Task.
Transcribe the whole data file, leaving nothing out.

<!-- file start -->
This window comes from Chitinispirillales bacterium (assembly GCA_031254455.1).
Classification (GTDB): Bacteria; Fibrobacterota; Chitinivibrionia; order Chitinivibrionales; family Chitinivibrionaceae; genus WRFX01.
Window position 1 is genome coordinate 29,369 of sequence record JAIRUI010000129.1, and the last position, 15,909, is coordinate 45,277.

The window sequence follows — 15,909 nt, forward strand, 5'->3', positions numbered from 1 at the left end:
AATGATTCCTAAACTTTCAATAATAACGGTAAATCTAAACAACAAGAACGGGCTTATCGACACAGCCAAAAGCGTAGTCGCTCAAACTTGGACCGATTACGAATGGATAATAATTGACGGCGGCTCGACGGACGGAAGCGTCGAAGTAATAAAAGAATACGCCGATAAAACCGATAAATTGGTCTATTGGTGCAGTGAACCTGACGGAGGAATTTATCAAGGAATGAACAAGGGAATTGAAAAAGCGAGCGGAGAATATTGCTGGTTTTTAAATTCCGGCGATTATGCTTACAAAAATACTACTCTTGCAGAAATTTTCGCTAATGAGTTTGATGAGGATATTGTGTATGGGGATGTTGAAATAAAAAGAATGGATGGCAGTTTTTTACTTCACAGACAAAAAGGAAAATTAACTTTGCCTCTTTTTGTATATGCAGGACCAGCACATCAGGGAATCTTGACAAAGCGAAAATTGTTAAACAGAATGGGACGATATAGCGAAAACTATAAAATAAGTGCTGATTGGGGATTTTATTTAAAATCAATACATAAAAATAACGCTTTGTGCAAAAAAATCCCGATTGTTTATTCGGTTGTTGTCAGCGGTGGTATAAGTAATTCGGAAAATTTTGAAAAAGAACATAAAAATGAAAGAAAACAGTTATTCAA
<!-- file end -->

This window comes from Chitinispirillales bacterium (assembly GCA_031254455.1).
Classification (GTDB): Bacteria; Fibrobacterota; Chitinivibrionia; order Chitinivibrionales; family Chitinivibrionaceae; genus WRFX01.
Window position 1 is genome coordinate 29,369 of sequence record JAIRUI010000129.1, and the last position, 15,909, is coordinate 45,277.

The window sequence follows — 15,909 nt, forward strand, 5'->3', positions numbered from 1 at the left end:
AATGATTCCTAAACTTTCAATAATAACGGTAAATCTAAACAACAAGAACGGGCTTATCGACACAGCCAAAAGCGTAGTCGCTCAAACTTGGACCGATTACGAATGGATAATAATTGACGGCGGCTCGACGGACGGAAGCGTCGAAGTAATAAAAGAATACGCCGATAAAACCGATAAATTGGTCTATTGGTGCAGTGAACCTGACGGAGGAATTTATCAAGGAATGAACAAGGGAATTGAAAAAGCGAGCGGAGAATATTGCTGGTTTTTAAATTCCGGCGATTATGCTTACAAAAATACTACTCTTGCAGAAATTTTCGCTAATGAGTTTGATGAGGATATTGTGTATGGGGATGTTGAAATAAAAAGAATGGATGGCAGTTTTTTACTTCACAGACAAAAAGGAAAATTAACTTTGCCTCTTTTTGTATATGCAGGACCAGCACATCAGGGAATCTTGACAAAGCGAAAATTGTTAAACAGAATGGGACGATATAGCGAAAACTATAAAATAAGTGCTGATTGGGGATTTTATTTAAAATCAATACATAAAAATAACGCTTTGTGCAAAAAAATCCCGATTGTTTATTCGGTTGTTGTCAGCGGTGGTATAAGTAATTCGGAAAATTTTGAAAAAGAACATAAAAATGAAAGAAAACAGTTATTCAA